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Swanson Health Products targets California Prop. 65

Mitchell Clute

April 24, 2008

3 Min Read
Swanson Health Products targets California Prop. 65

Both food manufacturers and supplements makers have long complained about California's Safe Drinking Water and Toxic Enforcement Act of 1986, better known as Proposition 65. Intended to warn consumers about reproductive toxins and carcinogens, the law enforces labeling for products with as little as 1/1,000th of the level of a given toxin known to cause harm. More than 800 chemicals are listed, though many of these occur naturally in the environment and cannot be removed.

Now, Swanson Health Products of North Dakota has filed a petition with the U.S. Food and Drug Administration, arguing that Prop 65 conflicts with federal food and supplement regulations. Under the Federal Food, Drug and Cosmetic Act, the FDA has authority to establish food safety standards and GMPs, and to regulate labeling.

"We think the time is absolutely right for this challenge," said Stephanie Sheridan of Sedgwick, Detert, Moran & Arnold LLP, the law firm representing Swanson. Sheridan cited three areas in which Prop 65 conflicts with FDA jurisdiction. "First, FDA's new good manufacturing processes fail to recognize a zero tolerance level for contaminants, and Prop 65 is essentially zero tolerance. Second, we argue that Prop 65 causes misbranding, and FDA has recently issued two letters that go to the heart of the misbranding issue, including one that states that a Prop 65 warning on tuna with mercury misbrands tuna. Finally," Sheridan said, "the Food Protection Plan adopted by FDA to combat terrorism is really diminished if every food and dietary supplement has a warning label on it."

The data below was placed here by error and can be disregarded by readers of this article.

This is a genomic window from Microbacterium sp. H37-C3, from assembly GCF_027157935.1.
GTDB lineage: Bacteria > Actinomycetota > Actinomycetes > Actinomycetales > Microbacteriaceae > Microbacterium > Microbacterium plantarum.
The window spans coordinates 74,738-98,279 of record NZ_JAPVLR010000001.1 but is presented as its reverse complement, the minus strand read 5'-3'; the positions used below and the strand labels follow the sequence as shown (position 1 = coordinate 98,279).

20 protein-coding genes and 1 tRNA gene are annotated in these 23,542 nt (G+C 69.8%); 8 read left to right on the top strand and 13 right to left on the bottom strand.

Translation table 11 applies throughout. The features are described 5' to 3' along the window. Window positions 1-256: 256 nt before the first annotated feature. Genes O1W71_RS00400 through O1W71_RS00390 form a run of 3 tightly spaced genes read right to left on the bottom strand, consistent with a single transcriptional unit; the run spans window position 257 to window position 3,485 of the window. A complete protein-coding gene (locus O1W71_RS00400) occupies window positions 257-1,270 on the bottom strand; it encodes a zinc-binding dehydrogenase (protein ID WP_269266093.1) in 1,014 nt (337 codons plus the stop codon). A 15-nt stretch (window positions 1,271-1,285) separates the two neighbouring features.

The dietary supplements industry has long felt that Prop 65 leads to bounty hunting on the part of litigators, who can sue manufacturers, force them to settle, and receive a portion of the settlement. This is particularly an issue with lead, which occurs naturally in the environment.

"Lead is by far the most significant substance that bedevils many industries under Prop 65," said Loren Israelsen of LDI Group, an industry consulting firm based in Salt Lake City. "Prop 65 has been transformed from something well-intended to something predatory that enriches private bounty hunters. Lead is ubiquitous in the environment, and analytical technology makes it possible to find anything in anything."

And because levels are set so low, every product is at risk of lawsuits. "The law is triggered even if the substance is a thousand times less than cause for concern," said John Hathcock, Ph.D., vice president for scientific and international affairs at the Council for Responsible Nutrition. "You can call that a safety margin, but it may be more accurate to call it a paranoia factor."

The question is whether the FDA will act. "I think they'll only get involved if there's no way out," said Israelsen.

Lawyers at Sedgwick, Detert, Moran & Arnold LLP are more hopeful. "[The] FDA has established a docket number for our citizen's petition and has 180 days to respond," Sheridan said. "We've already received encouragement from other companies stung by huge settlements for their own products."

Interested parties, such as other supplements manufacturers, can look up docket number FDA-2008-P-0049-0001/CP on the Web site and offer comments, or view information on the petition at

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